LP tutorial week 9, solution notes
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1. (i) MGU (prolog says)
X = g(W),
U = h(Z)
non MGU: eg X = g(a), W = a. U = h(Z).
(check: ?- X = g(a), W = a, U = h(Z), f(X, h(Z)) = f(g(W), U). )
(ii) MGU
W = Z,
X = g(Z)
non MGU unifier:
W = a, X = g(a), Z = a
2. Unfold the definitions:
(a) : if M1 |= p( c1,c1 ) then M2 |= p( c1, c2 )
<=> if (c1, c2 ) in I1(p) then (c1,c2) in I2(p) (by def of M |= p(c1,c2) )
<=> I1(p) is subset of I2(p) (b) (by def of subset).
3. (a) predicates: bird/1 bee/1 parrot/1 skua/1 bumbleBee/1
constants: polly, sam, best pete
(b) one model: all predicates true for all constants
another model:
penguin(pete), bumbleBee(bert), skua(sam), parrot(polly),
bee(bert), bird(polly), bird(sam), flies(polly), flies(sam),
flies(pete), flies(bert), flies(polly), flies(sam) all true,
all other pred(constant) statements false.
(c) Minimal model is the second above (can use fix-point caculation).
(d) It is indeeed smaller than the other model
( if pred(constant) true in minimal model, it is also true in first model ).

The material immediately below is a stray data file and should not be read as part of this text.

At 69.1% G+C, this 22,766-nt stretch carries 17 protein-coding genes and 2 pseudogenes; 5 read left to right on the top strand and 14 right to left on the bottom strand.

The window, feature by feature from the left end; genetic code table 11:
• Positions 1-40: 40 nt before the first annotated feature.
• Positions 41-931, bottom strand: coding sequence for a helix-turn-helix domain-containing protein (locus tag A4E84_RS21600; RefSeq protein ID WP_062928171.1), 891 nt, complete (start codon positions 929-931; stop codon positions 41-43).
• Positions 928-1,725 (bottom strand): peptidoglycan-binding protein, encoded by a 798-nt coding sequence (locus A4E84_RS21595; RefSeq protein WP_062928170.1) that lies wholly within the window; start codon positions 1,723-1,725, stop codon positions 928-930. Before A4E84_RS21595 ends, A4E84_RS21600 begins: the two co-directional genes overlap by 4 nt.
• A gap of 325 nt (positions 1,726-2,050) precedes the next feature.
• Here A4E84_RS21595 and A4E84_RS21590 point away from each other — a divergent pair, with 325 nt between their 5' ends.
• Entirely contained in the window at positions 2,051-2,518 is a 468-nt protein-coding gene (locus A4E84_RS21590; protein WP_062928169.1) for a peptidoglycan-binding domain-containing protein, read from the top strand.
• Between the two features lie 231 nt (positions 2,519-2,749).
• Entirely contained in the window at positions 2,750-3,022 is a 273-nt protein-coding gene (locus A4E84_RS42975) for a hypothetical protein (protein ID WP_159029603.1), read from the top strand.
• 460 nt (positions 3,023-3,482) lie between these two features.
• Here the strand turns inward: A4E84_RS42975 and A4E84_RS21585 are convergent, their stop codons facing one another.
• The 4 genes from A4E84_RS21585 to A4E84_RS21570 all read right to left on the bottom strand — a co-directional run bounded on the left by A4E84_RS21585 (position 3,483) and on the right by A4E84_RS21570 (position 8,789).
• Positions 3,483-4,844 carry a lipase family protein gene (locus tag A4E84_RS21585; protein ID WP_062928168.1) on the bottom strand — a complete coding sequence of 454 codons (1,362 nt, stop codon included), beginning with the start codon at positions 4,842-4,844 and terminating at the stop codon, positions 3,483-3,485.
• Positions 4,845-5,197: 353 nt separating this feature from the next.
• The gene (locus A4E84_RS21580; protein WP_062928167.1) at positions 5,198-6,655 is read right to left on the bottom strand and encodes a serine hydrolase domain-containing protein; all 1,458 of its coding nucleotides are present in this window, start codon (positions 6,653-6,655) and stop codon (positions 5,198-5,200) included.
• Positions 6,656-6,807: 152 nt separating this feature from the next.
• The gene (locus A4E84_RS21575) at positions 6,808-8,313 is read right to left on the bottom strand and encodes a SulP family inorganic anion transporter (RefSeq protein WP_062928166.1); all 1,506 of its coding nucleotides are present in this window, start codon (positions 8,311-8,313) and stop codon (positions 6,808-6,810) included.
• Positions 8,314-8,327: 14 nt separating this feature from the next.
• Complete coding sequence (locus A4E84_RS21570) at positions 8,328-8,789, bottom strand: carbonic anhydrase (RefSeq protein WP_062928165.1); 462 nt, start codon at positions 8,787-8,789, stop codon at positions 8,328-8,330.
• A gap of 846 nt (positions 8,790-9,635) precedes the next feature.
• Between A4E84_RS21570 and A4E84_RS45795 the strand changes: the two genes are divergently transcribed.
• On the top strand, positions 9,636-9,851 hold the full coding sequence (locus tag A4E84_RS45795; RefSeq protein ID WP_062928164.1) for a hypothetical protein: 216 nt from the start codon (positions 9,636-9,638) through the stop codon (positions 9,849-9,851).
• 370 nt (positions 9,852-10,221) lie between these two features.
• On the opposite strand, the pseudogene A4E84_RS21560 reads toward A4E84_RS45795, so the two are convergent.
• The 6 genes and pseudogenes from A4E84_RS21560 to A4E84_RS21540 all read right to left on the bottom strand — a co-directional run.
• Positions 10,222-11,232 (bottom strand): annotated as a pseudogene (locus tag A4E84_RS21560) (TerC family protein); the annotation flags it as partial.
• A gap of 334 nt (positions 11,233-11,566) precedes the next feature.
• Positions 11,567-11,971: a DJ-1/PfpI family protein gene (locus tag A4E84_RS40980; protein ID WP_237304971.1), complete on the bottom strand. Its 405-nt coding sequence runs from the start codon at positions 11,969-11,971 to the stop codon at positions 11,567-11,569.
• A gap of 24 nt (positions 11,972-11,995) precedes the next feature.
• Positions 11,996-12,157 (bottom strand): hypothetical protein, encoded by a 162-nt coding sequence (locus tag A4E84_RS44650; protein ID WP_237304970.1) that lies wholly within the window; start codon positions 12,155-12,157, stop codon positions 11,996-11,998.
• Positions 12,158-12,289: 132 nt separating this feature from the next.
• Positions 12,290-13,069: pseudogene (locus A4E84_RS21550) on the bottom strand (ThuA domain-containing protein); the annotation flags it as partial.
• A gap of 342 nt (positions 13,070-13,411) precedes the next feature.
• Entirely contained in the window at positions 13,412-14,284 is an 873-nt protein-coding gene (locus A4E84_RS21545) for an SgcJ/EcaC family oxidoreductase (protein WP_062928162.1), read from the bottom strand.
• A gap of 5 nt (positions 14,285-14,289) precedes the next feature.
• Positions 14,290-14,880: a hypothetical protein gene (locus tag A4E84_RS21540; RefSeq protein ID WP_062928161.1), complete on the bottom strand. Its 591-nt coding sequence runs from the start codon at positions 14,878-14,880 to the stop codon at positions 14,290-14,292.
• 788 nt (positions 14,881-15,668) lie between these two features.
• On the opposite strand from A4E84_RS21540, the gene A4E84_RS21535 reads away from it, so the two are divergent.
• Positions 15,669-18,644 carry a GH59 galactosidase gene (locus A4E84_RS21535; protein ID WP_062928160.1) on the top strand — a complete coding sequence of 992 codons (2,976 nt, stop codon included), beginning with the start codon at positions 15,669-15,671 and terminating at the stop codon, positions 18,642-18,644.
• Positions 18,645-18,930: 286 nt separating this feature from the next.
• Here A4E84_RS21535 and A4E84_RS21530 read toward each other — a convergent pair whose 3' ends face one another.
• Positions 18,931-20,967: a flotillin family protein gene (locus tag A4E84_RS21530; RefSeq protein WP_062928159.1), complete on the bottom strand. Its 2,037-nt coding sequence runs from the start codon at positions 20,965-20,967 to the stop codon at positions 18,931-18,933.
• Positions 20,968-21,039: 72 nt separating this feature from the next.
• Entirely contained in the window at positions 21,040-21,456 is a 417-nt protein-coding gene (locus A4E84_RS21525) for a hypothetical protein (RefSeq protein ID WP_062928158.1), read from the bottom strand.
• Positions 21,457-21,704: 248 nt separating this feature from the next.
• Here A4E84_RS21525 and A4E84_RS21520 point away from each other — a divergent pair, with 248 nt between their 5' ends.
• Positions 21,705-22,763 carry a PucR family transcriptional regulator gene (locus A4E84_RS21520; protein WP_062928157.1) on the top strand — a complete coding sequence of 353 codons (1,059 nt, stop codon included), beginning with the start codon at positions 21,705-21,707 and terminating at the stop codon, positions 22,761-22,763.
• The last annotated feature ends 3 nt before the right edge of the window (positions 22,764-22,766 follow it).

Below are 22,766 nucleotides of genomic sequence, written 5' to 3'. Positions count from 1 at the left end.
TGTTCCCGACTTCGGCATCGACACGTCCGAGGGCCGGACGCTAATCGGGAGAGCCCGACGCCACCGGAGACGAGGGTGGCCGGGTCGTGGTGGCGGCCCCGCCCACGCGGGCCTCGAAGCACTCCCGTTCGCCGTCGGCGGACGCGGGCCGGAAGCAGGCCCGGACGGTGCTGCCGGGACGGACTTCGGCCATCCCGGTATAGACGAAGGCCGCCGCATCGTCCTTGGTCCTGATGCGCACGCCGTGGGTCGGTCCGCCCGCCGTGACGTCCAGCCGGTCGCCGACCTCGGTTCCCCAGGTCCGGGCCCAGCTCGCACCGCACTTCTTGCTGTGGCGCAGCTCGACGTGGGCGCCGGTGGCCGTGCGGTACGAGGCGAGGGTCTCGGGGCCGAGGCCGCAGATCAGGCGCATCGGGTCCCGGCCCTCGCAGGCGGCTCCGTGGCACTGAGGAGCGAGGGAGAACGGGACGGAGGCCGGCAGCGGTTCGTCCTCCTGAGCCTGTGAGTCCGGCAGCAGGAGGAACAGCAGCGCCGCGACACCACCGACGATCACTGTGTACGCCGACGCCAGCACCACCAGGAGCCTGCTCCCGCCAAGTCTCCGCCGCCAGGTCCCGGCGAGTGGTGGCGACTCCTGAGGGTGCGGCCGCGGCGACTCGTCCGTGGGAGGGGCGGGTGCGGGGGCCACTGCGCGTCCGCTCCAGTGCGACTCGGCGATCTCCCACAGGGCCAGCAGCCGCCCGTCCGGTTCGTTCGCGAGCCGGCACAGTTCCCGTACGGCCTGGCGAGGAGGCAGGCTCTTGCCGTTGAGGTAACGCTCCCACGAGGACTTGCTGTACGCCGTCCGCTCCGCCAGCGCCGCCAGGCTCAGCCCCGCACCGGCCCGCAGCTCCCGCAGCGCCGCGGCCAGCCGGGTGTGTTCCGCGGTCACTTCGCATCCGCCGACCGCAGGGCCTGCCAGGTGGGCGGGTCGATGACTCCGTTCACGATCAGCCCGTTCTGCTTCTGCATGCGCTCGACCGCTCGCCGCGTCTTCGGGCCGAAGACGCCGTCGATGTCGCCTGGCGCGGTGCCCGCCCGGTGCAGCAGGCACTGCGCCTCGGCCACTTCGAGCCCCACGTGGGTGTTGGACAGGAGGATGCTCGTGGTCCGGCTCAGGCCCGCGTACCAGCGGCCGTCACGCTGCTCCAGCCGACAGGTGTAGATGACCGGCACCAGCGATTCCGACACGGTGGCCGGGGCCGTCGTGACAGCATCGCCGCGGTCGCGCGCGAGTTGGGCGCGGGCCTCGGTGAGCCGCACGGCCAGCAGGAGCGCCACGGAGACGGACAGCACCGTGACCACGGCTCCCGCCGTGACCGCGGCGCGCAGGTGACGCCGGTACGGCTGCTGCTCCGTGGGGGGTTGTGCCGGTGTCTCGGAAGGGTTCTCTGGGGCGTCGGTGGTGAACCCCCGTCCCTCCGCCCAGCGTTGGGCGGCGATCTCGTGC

4. Mentioned parts in quote marks:
The artist formerly known as "the artist formerly known as prince"
is now known as "the artist".
5. The two queries are logically equivalent in the declarative reading:
some X (var(X) /\ X = 2 )
some X (X = 2 /\ var(X) )
logically equivalent statements must share the same truth value,
since Prolog gives different answers, the statements are not logically equivalent,
so the declarative reading is violated.
6. The use of var/1 here involves the mention of its argument.
The program flattens arbitrarily nest list without instantiating
any variables in the first argument (nit so easy to see this):
?- flatten( [1,[2,[3,X],4]], Z ).
Z = [1,2,3,X,4]
Without the first clause, get different behaviour:
?- flatten( [1,[2,[3,X],4]], Z ).
X = [],
Z = [1,2,3,4] ?